Traffic jam in the Galilee. 


"Pink light slowly poured into the stone room at the Mount Tabor monastery. The night had been cold, but the insulation of my sleeping bag kept me warm enough, and my sheer exhaustion had ensured a sound sleep. Before packing my bag, I drained almond-size blisters that had bubbled on the backs of my ankles and the lentil-like ones across the tops of my toes, letting the liquid squirt into a square of toilet paper." (page 74)


"Despite its tent-like status, the yurt had running water and electricity. I showered and then slipped into a pair of well-worn blue jeans and a faded hoodie. After wearing quick-dry hiking gear for two weeks, the soft cotton fabrics felt luxurious against my skin. In the kitchen, Neta squeezed oranges into a glass and handed the juice to me. Then she pan-fried leftover mujaddara— lentils and caramelized onions served with rice—and pushed a steaming plate in my direction." (page 81)


"The trail became my walking partner and the trail markers—those placards spray-painted blue-white-orange on flat-faced rocks, attached to the top of fence posts, nailed to trees—were the language we spoke to each other. Spotting a trail marker was like receiving a check mark for finding the right answer, each released a small dose of dopamine." (page 88)


"The final days of the first leg of my journey, walking parallel to the Mediterranean Sea, were among the most pleasurable of my entire experience hiking in the Holy Land. The water was therapeutic for my blistered toes and the salty air and the stretching ocean views served to stimulate my determination. The final night of this first leg of the journey, I camped on a cliff overlooking the ocean, just south of a city called Netanya." (page 89)


Don't judge my fashion choices. 



Part Two: Palestine

"The landscape was a patchwork of agriculture fields: uniformly green crops of wheat, orchards arranged in tidy rows, and patches of brown soil where crops would eventually grow once more. The valleys surrounding Jenin were essentially the breadbasket of the West Bank; fertile ground produced wheat and chickpeas, tomatoes and tobacco. Mohammed pointed north toward a distant cluster of beige buildings. “That’s Nazareth,” he mentioned. We could also see Mount Tabor, a small but notable bump on the horizon. From a bird’s eye view, the topographical patchwork could have been mistaken for other farming regions, such as Alberta or Kansas. The landscape was a far cry from the barbed-wired, bullet-holed war zone that appears during an Internet image search of Palestine.” (page 106)


"Around noon, we stopped for a break in a grove of almond trees. Mohammed picked a few unripe, green almonds from a branch and held them out in his hand. 'Try these,' he said.  To prove he wasn’t joking, he bit one in half and chewed. It sounded like he was eating a carrot. Hesitantly, I plucked one green almond out of his hand and nibbled the fuzzy husk—crunchy and bitter, with a flavour similar to unripe pear, leaving a type of woody flavour on the tongue. 'Not bad,' I said. Nodding my head in approval." (page 107)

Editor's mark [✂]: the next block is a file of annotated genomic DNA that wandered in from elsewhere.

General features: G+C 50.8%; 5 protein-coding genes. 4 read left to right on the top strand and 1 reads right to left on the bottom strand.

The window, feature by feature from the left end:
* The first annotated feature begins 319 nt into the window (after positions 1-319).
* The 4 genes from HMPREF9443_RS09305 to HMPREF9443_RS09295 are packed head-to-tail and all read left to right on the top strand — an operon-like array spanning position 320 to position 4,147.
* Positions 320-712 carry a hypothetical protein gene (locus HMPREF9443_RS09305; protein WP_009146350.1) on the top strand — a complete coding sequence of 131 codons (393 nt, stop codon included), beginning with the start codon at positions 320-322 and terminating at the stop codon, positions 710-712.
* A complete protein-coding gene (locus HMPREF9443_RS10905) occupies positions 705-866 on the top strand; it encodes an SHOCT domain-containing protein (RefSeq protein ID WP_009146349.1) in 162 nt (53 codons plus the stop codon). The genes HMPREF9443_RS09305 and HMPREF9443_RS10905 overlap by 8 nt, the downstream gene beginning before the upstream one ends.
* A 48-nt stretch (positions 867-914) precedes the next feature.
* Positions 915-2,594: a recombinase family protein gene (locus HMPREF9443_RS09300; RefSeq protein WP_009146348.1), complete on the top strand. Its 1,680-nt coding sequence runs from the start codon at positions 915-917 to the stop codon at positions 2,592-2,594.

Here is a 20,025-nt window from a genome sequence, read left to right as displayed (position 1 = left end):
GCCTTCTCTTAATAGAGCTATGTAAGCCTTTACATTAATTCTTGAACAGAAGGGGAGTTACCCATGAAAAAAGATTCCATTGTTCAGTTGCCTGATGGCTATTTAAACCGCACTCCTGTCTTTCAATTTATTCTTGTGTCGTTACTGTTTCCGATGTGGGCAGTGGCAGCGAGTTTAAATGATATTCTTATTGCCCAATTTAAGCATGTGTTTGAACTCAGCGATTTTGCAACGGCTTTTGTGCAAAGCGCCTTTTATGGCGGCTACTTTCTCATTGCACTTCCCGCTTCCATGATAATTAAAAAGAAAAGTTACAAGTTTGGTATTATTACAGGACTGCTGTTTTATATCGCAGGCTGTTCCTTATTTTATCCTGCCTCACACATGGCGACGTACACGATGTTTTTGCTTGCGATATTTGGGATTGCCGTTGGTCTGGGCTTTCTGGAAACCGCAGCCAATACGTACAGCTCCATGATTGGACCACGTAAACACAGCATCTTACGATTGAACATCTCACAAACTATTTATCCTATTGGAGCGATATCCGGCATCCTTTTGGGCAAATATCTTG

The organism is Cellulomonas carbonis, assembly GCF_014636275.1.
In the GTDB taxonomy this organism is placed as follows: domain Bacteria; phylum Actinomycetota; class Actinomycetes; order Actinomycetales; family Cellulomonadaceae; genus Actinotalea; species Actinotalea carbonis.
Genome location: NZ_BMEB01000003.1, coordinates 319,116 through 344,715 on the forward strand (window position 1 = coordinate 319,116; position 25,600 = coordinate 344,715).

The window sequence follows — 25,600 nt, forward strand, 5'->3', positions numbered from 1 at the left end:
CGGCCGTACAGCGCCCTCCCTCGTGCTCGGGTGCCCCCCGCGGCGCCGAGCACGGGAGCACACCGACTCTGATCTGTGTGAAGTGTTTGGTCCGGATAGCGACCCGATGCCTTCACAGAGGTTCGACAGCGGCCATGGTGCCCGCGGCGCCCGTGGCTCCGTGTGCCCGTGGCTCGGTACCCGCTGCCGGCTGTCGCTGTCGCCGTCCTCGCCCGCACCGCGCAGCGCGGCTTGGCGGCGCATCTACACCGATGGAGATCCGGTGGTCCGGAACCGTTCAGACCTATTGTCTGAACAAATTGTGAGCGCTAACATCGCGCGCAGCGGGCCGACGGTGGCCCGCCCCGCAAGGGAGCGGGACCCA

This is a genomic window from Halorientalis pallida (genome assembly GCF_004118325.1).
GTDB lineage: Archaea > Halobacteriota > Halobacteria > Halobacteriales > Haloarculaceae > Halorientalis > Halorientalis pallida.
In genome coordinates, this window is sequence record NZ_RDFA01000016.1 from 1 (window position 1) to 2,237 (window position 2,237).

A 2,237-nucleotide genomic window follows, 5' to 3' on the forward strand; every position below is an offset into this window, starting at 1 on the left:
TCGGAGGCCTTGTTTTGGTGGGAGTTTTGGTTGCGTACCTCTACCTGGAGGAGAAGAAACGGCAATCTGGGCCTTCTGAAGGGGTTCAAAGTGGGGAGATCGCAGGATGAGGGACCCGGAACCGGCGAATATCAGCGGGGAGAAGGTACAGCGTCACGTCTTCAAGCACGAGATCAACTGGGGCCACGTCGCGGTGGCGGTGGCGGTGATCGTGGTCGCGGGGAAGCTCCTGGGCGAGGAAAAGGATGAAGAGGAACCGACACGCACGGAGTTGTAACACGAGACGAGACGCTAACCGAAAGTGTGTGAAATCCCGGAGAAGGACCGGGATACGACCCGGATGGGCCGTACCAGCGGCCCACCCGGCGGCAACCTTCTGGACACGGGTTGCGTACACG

"On the sofa in the salon, I opened Walking Palestine: 25 Journeys into the West Bank, which I had brought as a reference. Umm Fadi’s seven-year-old daughter had returned from school. She sat beside me looking at the colourful photographs and announcing various animals—donkeys, goats, birds—in Arabic. I repeated each word she said, causing a small giggle each time." (page 102)


"For Westerners like myself, the idea of a coffee shop conjures the sound of milk being frothed and the fragrance of espresso beans. Perhaps some Ella Fitzgerald love songs over a stereo system. I had a sneaking suspicion, however, that the local coffee shop was not Starbucks." (page 102)


Guess whose pants I'm wearing? (The answer is on page 48.)


"Eventually, we stopped for a midday tea on a rocky outcrop facing north over the Jenin Valley. As Mohammed built a fire to boil water, I ventured further up the hill. Because we spent so much time together, I wanted to ensure that Mohammed had moments where he didn’t need to babysit me. I also appreciated my moments of solitude. Wind whistled softly through shrubs and bells tinkled from a nearby herd of goats." (page 111)


"Adham said the dish was called maqluba, which translated as 'upside down.' The family gathered around the table, and as we ate the upside-down dish, Adham mentioned that he didn’t have school the next day. It was a Thursday night, which meant that the weekend had begun. 'If you don’t have school,' I asked, 'Why don’t you walk with us tomorrow?' Adham’s eyes popped open. And his face turned red." (page 123)


"Ahdam brought a wooden walking stick as tall as himself, which made him look like a young Arab Gandalf. When I asked about the stick, he said that it belonged to his father. He also had a music player and kept earbuds plugged into his ears as he walked. 'What are you listening to?' I asked. 'The Beatles,' he said quietly." (page 125)


"We walked past a field bursting with a green plant. Liam motioned toward it, pausing from our conversation to mention that it was a crop of chickpeas. He explained that a Palestinian farmer might be working in a field just like this when a group of settlers could arrive, armed with machine guns and knives. To intimidate villagers, settlers had been known to stab sheep to death." (page 131)